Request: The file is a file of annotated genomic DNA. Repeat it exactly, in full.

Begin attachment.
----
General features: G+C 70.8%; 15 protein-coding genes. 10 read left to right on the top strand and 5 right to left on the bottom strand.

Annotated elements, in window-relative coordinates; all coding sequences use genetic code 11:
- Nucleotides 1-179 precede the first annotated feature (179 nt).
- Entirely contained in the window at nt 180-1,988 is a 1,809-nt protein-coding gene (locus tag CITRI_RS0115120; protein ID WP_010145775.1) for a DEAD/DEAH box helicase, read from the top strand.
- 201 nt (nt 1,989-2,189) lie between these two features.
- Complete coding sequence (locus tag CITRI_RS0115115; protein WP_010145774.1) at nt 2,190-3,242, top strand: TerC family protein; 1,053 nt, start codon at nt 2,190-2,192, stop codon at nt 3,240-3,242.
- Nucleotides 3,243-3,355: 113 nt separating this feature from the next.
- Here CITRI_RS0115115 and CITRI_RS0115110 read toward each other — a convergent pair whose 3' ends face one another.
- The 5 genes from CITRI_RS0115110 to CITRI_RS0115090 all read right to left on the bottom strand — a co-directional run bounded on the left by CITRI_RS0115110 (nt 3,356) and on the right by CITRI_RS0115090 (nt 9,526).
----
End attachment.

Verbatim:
General features: G+C 70.8%; 15 protein-coding genes. 10 read left to right on the top strand and 5 right to left on the bottom strand.

Annotated elements, in window-relative coordinates; all coding sequences use genetic code 11:
- Nucleotides 1-179 precede the first annotated feature (179 nt).
- Entirely contained in the window at nt 180-1,988 is a 1,809-nt protein-coding gene (locus tag CITRI_RS0115120; protein ID WP_010145775.1) for a DEAD/DEAH box helicase, read from the top strand.
- 201 nt (nt 1,989-2,189) lie between these two features.
- Complete coding sequence (locus tag CITRI_RS0115115; protein WP_010145774.1) at nt 2,190-3,242, top strand: TerC family protein; 1,053 nt, start codon at nt 2,190-2,192, stop codon at nt 3,240-3,242.
- Nucleotides 3,243-3,355: 113 nt separating this feature from the next.
- Here CITRI_RS0115115 and CITRI_RS0115110 read toward each other — a convergent pair whose 3' ends face one another.
- The 5 genes from CITRI_RS0115110 to CITRI_RS0115090 all read right to left on the bottom strand — a co-directional run bounded on the left by CITRI_RS0115110 (nt 3,356) and on the right by CITRI_RS0115090 (nt 9,526).